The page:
There have been quite a few accidents on them. Mainly when delivery drivers try to take their goods up or down on them if the lifts are busy. It`s bad enough trying to get yourself on, never mind getting a sack barrow on too

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There is a list of surviving paternosters (in German) at http://www.flemming-hamburg.de/patlist.htm

 

"Liste laufender Paternoster" means list of operational paternosters. The list of countries is at the top of the page. Grossbritannien is Great Britain, Deutschland is Germany.

 

Disused paternosters are highlighted in grey. If it says "Nicht öffentlich zugänglich" in red this means not accessible to the public. "Nur für Personal" means for staff use only. If it says "Frei zugänglich" in green this means it is freely accessible (though this could mean that the building is officially open to the public, or that public access is not officially allowed but in practice there is little or nothing to stop anyone wandering in and taking a ride), "für angemeldete Besucher zugänglich" means accessible to visitors with appointments or who have signed in.

 

The list may not necessarily be completely up to date, though.

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The public are not "...allowed in the building if they want to venture in."

It is private property, they have never been public buildings.

You might be invited in to a foyer area to ask advice or information or see a display etc.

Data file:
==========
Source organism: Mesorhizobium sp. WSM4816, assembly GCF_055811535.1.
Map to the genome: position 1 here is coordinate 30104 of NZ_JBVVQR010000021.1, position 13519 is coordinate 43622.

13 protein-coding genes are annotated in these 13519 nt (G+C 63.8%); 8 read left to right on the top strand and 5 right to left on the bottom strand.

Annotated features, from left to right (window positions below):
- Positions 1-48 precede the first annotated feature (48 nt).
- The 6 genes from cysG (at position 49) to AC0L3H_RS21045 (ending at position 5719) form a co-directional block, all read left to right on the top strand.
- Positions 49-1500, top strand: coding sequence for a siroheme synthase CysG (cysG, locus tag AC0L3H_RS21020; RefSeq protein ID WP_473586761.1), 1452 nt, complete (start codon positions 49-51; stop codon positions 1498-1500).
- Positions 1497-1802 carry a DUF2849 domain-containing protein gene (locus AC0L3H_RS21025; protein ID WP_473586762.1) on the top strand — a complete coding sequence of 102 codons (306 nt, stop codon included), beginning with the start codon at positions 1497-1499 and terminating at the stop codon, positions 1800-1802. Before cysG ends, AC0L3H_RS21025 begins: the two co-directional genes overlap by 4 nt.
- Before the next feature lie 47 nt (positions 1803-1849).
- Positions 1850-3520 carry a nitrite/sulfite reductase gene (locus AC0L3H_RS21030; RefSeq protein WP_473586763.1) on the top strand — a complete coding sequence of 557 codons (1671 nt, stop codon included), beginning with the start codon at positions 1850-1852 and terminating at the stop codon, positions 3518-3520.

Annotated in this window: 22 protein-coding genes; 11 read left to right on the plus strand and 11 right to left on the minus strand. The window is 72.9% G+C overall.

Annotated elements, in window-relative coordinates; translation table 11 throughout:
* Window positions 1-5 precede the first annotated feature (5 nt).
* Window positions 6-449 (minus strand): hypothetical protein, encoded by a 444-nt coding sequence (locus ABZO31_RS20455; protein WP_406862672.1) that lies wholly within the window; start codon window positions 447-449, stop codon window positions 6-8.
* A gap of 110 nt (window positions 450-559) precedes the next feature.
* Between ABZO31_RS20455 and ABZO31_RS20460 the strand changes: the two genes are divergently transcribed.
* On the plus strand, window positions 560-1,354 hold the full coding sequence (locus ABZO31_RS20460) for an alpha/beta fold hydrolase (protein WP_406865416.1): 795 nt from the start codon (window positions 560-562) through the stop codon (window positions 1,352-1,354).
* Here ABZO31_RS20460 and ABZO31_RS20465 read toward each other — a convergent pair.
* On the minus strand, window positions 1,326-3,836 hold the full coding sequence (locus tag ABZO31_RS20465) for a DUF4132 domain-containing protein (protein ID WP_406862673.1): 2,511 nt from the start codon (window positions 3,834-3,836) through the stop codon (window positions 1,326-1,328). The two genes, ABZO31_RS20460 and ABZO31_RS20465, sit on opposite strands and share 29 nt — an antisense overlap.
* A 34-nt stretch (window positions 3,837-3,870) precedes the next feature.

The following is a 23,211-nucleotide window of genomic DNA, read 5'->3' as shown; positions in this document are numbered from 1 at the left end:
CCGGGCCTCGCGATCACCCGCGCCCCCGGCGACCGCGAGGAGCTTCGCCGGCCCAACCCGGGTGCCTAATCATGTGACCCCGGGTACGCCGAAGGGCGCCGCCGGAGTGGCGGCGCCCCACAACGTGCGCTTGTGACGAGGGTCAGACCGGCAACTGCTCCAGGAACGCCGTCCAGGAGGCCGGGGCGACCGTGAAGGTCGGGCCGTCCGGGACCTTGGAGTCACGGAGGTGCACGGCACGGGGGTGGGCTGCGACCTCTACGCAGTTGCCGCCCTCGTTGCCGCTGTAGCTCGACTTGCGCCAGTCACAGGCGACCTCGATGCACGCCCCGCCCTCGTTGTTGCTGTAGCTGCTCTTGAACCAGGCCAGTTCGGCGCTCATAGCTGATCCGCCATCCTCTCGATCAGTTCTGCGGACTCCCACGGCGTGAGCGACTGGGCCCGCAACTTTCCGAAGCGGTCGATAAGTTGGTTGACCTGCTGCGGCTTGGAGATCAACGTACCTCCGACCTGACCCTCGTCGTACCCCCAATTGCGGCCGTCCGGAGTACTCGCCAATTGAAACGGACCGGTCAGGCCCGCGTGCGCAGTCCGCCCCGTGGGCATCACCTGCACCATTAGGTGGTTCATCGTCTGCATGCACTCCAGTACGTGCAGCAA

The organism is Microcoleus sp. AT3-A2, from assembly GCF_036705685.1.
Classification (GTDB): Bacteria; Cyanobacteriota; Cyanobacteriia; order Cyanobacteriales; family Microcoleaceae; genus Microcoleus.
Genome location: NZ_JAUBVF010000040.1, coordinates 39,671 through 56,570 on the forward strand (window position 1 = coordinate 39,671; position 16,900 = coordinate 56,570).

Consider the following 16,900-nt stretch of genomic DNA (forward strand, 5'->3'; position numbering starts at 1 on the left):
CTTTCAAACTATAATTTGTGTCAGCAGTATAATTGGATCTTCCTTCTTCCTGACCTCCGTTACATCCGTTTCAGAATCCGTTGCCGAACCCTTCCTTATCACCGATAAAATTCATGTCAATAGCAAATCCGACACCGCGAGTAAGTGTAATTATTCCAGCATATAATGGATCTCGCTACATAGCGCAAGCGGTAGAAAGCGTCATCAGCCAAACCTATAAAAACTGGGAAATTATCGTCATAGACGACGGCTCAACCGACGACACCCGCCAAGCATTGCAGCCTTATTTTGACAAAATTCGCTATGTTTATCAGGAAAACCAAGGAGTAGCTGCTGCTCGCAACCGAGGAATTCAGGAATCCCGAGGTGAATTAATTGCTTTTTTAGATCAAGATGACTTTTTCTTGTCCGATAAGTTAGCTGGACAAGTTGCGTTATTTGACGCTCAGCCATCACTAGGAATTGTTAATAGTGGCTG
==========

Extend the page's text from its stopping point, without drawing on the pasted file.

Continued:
You cannot assume that because there is no barrier that you can walk into and around a building unless stopped.

 

The Arts Tower (and the paternoster) are open to the public. You don't have to take my word for it though, you can contact the Uni's Media Relations Officer and ask for yourself.

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Apologies if this has been said before, but there is a story that at the opening of the Arts Tower a student went up in the paternoster to the top floor, stayed in it while it went over the top, and in that time stood on his head, so that he came back down the full 18 floors upside-down. Reportedly many observers were fooled, and this acted as a deterrent against staying in at the top and bottom. I have no idea whether the story is true.

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Apologies if this has been said before, but there is a story that at the opening of the Arts Tower a student went up in the paternoster to the top floor, stayed in it while it went over the top, and in that time stood on his head, so that he came back down the full 18 floors upside-down. Reportedly many observers were fooled, and this acted as a deterrent against staying in at the top and bottom. I have no idea whether the story is true.

 

It`s not true. If you ride it over the top you remain the right side up. I`ve not personally done it but apparently it`s pitch black.

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It`s not true. If you ride it over the top you remain the right side up. I`ve not personally done it but apparently it`s pitch black.

 

I know that. I've been over top and bottom. The point of the story is the deception by the student standing on his head for part 2 of his journey, creating the illusion that the carriage turns over.